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The Plight of Female Alt-Fund Managers

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A report released Thursday by KPMG found that women-owned or -managed alternative investment funds find capital raising more challenging than their male counterparts, even though they continually outperform the industry.  

Moreover, 72% of investors in the study said the biggest barrier to investing in funds owned or managed by women was the lack of supply of such funds. 

“This year’s report demonstrates that many industry professionals believe women-led funds lack investor access and visibility despite better performance than the industry,” said KPMG Audit partner Kelly Easterling, a co-author of the report, in a statement. 

“But women are not asking for special treatment; they want to be held to the same standards as their peers, whether male or female.”

KPMG conducted an online poll in March and April with 328 female respondents, including fund managers and other professionals, investors and service providers in the alternative investment sector.

The report also includes a new index created by Hedge Fund Research. The HFRI Women Index tracks women-owned and -managed funds and firms and how they perform against the overall hedge fund industry. 

From January 2007 through June 2015, the annualized returns of this index were 5.6%, compared with 3.8% for the HFRI Fund Weighted Composite Index and minus 0.4% for the HFRX Global Hedge Fund Index.

In addition, the report said diverse private equity funds — firms where 50% or more of owners or investment professionals were ethnic minorities or women — frequently exceeded the returns of the broader private equity market.

The survey examined the effect that mandates might have on women-owned and -managed funds.

It found that one-third of investor respondents had an emerging manager program or fund and 7% of investors had mandates specifically for women-owned or managed funds.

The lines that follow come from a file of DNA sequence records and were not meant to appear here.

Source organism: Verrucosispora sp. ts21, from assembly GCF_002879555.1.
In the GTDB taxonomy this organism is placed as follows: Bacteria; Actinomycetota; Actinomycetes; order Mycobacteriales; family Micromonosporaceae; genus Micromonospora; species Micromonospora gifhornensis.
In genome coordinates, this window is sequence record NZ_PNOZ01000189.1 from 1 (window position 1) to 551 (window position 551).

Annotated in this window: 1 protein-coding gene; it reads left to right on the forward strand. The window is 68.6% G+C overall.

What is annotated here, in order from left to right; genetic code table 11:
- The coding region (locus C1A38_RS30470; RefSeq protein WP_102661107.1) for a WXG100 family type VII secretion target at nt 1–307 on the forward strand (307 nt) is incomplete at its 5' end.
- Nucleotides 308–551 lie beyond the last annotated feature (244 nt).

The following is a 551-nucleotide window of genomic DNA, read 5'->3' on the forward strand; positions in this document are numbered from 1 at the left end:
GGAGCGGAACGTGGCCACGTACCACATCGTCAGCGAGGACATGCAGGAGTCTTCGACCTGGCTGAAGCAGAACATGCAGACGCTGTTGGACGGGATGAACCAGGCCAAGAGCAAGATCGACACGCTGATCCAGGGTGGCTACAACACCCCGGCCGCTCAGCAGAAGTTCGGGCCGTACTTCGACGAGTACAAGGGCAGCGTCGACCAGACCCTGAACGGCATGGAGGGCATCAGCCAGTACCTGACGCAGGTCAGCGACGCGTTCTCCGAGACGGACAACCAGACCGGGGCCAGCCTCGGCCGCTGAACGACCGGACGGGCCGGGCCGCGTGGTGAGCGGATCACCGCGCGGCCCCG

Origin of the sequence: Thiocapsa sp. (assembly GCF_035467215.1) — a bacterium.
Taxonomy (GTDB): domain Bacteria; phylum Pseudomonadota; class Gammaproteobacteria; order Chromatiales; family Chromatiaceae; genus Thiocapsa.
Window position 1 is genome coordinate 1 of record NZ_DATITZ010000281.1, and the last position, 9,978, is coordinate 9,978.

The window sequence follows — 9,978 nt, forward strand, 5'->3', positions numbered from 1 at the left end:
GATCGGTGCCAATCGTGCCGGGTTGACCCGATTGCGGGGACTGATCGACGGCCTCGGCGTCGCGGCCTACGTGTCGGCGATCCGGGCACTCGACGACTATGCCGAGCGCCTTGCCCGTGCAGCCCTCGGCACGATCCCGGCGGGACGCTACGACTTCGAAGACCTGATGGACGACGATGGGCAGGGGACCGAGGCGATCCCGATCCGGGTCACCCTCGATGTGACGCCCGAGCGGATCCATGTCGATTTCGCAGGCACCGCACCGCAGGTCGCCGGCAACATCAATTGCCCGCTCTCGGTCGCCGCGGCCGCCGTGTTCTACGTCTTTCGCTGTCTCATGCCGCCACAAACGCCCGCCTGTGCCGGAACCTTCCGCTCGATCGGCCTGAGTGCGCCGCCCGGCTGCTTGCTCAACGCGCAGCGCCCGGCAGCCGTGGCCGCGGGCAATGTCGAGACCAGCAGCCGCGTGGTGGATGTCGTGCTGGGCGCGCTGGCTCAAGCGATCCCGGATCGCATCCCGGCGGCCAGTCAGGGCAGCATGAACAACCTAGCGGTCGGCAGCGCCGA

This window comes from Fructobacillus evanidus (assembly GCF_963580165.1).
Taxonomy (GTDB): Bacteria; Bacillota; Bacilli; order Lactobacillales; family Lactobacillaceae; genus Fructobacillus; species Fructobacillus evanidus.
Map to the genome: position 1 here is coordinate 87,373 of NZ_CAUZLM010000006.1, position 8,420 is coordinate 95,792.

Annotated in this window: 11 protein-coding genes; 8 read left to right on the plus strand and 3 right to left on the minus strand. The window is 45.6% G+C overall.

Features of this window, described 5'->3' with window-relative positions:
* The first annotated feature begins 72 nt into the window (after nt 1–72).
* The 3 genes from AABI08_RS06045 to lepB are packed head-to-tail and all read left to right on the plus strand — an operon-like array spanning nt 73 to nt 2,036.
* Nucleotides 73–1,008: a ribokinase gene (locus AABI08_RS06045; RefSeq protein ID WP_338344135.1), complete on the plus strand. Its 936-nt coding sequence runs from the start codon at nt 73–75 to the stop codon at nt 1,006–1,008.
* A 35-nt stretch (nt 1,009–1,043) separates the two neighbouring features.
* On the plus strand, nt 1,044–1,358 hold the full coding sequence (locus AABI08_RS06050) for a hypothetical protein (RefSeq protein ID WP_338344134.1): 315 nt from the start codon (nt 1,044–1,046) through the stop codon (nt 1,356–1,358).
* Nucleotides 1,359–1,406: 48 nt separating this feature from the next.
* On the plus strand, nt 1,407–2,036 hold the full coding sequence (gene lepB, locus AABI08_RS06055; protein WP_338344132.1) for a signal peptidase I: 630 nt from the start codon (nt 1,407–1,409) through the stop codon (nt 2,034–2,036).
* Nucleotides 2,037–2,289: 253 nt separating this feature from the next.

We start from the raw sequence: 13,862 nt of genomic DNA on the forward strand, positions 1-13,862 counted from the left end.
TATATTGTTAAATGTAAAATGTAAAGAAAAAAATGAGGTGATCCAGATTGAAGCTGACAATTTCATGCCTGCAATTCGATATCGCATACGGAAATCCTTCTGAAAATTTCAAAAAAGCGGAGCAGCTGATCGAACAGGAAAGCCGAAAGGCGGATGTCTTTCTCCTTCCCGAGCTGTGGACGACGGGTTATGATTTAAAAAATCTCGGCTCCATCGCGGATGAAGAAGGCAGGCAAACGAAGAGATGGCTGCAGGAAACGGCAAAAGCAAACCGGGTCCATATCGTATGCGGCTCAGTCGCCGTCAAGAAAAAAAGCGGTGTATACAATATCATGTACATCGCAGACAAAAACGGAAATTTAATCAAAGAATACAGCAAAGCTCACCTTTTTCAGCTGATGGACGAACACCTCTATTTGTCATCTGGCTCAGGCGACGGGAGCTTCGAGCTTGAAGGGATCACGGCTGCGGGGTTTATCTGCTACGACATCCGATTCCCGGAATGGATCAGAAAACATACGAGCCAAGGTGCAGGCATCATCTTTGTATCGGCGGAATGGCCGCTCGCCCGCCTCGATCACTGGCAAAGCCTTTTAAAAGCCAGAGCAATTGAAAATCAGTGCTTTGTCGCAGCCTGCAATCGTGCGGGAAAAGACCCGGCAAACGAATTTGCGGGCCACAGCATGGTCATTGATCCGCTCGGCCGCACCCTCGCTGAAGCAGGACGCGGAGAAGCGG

However, those funds represented a small portion of surveyed investors’ portfolios, with two-thirds of investors saying they allocated one-tenth or less to such funds.

Forty-three percent of respondents were uncertain whether the existence of mandates would increase the demand for women-owned and -managed funds over the next 12 to 18 months. Thirty-eight percent of investors expected mandates to increase demand, compared with 31% of fund respondents with that expectation.

According to the survey, many respondents agreed that mandates provided a good opportunity to build out the pool of experienced, institutional quality managers. At the same time, a lot of them worried that outsiders may believe firms won mandates because of their female leadership, rather than because of their strong returns.

Other Findings

Women in C-level positions most often had compliance, marketing and financial roles at alternative investment funds in the survey. They represented 14% of chief executives and 21% of chief investment officers/portfolio managers.

A majority of respondents expected investment opportunities for alternatives firms to increase in the next 18 months, but also to take longer for investment positions to yield positive returns.

Over the same period, 44% of those polled expected hedge fund performance to improve, compared with 37% expecting better private equity and 34% better venture capital performance.

Capital raising was the top concern for fund respondents across sectors — more so than even core investment functions — with 88% of hedge funds and 64% of private equity venture capital professionals planning to go out cup-in-hand in the next 18 months.

Twenty-six percent of investors polled expected to increase their allocations to women-owned or -managed funds, and none to decrease them.

— Check out 7 Reasons Women Make Better Money Managers Than Men on ThinkAdvisor.